Scottish Poetry Selection
- Bonnie Wood O' Craigielea

Here is a poem by Robert Tannahill (1774-1810). Paisley's most famous poet wrote in a similar style to Burns about the countryside outside of the town.

Bonnie Wood O' Craigielea

Thou bonnie wood o' Craigielea!
Thou bonnie wood o' Craigielea!
Near thee I pass'd life's early day,
And won my Mary's heart in thee.

The brume, the brier, the birken bush,
Blume bonnie o'er thy flowery lee,
An a the sweets that ane can wish
Frae Nature's han, are strewed on thee.

Far ben thy dark green plantin's shade,
The cushat croodles am'rously,
The mavis, doon thy bughted glade,
Gars echo ring frae ev'ry tree.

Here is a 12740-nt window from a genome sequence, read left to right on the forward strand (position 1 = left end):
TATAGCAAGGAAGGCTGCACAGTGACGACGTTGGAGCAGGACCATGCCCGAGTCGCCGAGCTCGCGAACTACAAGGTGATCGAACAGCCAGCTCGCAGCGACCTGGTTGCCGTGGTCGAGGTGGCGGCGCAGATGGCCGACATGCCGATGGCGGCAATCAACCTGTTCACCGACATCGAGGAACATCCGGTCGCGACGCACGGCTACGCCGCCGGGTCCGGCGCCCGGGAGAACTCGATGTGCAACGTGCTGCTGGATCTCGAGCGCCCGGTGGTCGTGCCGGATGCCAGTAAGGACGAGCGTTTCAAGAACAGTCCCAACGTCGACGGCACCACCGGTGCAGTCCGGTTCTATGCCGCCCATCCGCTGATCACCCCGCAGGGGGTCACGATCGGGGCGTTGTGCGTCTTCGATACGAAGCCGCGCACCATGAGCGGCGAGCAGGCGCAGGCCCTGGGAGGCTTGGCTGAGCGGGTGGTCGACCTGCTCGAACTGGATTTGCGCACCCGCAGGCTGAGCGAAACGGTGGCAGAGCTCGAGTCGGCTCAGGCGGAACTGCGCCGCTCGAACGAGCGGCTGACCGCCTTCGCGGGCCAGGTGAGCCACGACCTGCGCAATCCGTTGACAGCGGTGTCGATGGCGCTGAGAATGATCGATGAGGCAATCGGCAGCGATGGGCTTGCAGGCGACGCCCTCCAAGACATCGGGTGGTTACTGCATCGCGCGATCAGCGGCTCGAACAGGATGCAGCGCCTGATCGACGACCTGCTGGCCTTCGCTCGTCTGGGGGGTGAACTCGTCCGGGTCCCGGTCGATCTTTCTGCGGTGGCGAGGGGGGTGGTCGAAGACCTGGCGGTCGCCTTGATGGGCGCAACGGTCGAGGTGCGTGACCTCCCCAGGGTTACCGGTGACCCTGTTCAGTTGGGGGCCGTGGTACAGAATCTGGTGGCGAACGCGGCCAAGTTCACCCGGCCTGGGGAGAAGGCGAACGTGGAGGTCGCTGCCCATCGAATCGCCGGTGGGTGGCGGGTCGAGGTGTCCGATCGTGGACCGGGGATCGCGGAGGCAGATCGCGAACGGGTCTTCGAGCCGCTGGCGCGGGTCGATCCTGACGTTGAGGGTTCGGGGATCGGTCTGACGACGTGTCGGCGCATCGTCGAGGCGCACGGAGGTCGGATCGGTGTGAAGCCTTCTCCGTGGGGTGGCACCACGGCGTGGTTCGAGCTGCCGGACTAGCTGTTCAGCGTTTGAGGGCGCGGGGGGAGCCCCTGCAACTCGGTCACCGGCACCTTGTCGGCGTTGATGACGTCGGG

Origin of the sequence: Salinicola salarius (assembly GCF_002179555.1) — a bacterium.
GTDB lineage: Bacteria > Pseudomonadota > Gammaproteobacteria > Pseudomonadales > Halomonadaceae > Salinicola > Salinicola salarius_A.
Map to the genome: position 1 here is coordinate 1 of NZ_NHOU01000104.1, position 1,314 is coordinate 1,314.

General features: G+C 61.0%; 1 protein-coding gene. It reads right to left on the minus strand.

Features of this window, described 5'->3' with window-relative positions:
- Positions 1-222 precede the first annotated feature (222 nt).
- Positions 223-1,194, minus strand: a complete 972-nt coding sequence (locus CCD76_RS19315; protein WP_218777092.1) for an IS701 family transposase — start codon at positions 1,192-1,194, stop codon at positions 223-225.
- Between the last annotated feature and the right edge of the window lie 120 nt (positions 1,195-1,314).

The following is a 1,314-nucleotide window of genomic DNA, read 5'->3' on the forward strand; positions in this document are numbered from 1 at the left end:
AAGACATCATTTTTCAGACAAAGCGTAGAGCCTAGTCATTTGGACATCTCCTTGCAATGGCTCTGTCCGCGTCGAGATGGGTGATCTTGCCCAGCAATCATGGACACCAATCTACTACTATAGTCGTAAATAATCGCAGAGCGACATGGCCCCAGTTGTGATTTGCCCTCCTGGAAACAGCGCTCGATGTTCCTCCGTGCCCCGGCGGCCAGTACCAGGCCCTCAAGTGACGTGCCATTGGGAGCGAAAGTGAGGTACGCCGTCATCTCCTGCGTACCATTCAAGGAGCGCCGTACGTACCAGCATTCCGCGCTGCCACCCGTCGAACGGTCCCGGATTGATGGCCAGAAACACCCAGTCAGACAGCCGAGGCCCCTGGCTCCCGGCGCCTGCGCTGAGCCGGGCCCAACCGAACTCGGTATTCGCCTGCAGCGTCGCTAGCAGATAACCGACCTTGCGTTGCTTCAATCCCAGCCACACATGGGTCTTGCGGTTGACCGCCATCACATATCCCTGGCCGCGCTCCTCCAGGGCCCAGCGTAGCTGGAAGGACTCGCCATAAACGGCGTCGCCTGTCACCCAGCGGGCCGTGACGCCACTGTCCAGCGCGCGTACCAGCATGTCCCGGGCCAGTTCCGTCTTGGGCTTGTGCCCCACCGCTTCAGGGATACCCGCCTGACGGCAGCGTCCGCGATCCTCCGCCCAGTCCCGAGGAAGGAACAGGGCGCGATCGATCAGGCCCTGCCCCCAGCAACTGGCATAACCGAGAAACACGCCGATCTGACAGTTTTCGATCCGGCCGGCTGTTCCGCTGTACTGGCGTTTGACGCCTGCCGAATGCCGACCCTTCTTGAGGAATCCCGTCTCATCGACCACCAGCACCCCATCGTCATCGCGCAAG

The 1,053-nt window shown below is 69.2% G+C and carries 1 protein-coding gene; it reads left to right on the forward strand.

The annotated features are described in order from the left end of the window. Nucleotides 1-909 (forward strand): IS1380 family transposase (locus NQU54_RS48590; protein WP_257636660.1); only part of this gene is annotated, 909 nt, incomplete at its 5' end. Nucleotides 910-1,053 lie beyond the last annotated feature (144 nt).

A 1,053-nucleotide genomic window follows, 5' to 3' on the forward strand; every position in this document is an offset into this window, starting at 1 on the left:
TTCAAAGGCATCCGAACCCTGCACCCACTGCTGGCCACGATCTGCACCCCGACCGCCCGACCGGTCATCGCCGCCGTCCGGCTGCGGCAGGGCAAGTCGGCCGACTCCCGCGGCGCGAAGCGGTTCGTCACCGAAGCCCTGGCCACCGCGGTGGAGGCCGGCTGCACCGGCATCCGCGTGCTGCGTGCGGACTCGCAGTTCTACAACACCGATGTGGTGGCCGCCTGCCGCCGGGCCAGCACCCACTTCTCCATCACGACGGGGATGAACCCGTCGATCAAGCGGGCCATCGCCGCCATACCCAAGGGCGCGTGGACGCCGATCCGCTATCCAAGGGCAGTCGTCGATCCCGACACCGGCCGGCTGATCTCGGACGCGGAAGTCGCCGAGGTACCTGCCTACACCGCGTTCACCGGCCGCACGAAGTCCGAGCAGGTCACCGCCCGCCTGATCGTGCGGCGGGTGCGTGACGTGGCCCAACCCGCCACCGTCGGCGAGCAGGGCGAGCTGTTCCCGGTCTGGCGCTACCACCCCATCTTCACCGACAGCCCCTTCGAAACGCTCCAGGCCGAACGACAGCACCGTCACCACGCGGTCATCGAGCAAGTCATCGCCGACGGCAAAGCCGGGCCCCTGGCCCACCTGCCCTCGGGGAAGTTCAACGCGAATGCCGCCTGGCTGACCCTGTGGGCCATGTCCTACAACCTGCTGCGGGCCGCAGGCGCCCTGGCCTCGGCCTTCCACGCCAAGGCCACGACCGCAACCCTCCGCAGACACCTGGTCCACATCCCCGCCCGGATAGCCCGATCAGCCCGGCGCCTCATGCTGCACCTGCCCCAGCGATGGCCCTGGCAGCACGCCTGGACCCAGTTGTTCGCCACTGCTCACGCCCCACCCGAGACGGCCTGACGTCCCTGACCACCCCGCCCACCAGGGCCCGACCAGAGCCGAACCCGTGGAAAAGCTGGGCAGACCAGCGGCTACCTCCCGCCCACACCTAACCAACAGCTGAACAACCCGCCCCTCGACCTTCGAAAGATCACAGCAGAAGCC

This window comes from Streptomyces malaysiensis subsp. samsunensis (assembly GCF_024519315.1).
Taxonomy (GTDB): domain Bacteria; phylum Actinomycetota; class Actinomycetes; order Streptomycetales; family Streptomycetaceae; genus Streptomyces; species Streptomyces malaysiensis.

Awa, ye thochtless, murd'rin gang
Wha tear the nestlins ere they flee!
They'll sing you yet a cantie sang,
Then, oh! in pity let them be!

Whan Winter blaws, in sleety showers,
Frae aff the Norlan hills sae hie,
He lichtly skiffs thy bonnie bow'rs,
As laith tae harm a flow'r in thee.

Though fate should drag me south the line,
Or o'er the wide Atlantic sea,
The happy hours I'll ever mind
That I, in youth, hae spent in thee.

Meaning of unusual words:
cushat croodles=woodpigeon nestles
lichtly skiffs=lightly skim

Return to the Index of Scottish Poetry Selection

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